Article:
Independent, same-dyno tests conducted by England’s Performance Bikes magazine have shown that the 2009 Yamaha R1 makes less power and torque than the 2007 model both outright and in the midrange. The new bike also weighs 4kg (9lbs) more. Progress?
PB found that the 2009 R1 made 156hp and 76lb/ft of torque at the wheel
(Yamaha claims 182bhp and 85lb/ft at the crank). While measured
horsepower can differ between dynometers and with variations in
elevation and temperature, the same dyno, just days apart, recorded
162hp and 78lb/ft for the 2007 R1. That might not sound like a huge
difference, but consider that the only place the new R1 makes more
power than the old is below 4,700rpm, where it makes about 5hp more.
But in the midrange, at 5,500 and 8,000rpm, the old bike is up 9hp.
Yamaha don’t quote an official dry weight for the 2009 R1, preferring
instead to quote it wet — 206kg. While, on the surface, that could
appear to be in the spirit of openness, it is, in fact, concealing. Dry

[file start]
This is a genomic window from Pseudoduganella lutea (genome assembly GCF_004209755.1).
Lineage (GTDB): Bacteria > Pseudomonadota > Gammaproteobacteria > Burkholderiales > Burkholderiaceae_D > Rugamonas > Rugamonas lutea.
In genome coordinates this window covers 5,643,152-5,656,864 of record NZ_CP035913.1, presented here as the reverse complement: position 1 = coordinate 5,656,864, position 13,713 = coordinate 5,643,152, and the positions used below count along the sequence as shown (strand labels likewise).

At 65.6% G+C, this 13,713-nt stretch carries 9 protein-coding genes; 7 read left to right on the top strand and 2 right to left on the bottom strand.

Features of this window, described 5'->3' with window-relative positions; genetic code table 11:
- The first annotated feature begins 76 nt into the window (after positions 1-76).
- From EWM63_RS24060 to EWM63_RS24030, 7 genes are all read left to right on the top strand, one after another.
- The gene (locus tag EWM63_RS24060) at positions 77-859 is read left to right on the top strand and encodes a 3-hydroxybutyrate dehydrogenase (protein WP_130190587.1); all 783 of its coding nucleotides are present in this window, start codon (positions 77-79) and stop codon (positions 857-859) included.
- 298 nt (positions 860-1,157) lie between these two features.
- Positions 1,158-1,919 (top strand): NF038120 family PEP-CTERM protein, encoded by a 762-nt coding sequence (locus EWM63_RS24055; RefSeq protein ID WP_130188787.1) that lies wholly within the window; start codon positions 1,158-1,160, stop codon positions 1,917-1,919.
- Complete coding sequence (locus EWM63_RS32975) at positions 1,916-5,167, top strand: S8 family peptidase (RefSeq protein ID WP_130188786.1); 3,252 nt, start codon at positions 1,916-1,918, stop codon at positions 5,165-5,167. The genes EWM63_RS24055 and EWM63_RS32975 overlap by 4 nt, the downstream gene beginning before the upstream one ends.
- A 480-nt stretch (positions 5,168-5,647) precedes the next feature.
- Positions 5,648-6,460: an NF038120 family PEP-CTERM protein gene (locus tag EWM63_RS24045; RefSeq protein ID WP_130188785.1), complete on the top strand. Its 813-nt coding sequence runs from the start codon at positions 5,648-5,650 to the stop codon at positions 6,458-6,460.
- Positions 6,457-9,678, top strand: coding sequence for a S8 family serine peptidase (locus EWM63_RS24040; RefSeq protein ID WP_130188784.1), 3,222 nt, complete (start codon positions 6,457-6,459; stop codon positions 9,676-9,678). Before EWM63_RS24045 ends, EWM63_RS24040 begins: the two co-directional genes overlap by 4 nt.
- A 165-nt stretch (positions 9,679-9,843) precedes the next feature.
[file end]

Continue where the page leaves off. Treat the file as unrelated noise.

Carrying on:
weights are just that, no oil, no gas, no radiator fluid, nothing;
therefore they’re more transparent than wet weights, which can
sometimes be quoted as a full tank or a half tank of fuel, with the
overall capacity of those tanks not taken into account. While the wet
weight is, as a customer, the way you’ll find the bike, dry weights
make comparisons easier. The 2009 R1 weighs 177kg or 390lbs (dry); the
2007 R1 weighs 173kg or 381lbs (dry).
The new R1 isn’t supposed to be all about power though, it’s supposed to
be the inline-four that, like a V4 or V-Twin, puts traction and
ease-of-use first. We never had a problem getting the power down on the
old one, in fact finding it, along with the 2005 GSX-R1000, very easy
to exploit. Well, as easy-to-exploit as a liter bike gets.
PB goes on to report that the 2009 bike uses a more track-oriented
riding position as standard than the 2007, meaning it’ll be less
comfortable on the road.
Is a 6hp difference, less midrange and slightly more weight worth
getting worked up about? In the world of liter bike dominance it could
be, in-class sales success has been decided on less. In fact, more
prescient questions would be: Has Yamaha done a good enough job selling
the crossplane crankshaft to the public to make up for these
deficiencies? In this economy, should you spend $12,390 on the new R1
or save thousands by buying on the slightly faster, better looking
[Performance Bikes doesn't bother having a website, so we'll link to a forum its readers have created instead, PB Mag Forum]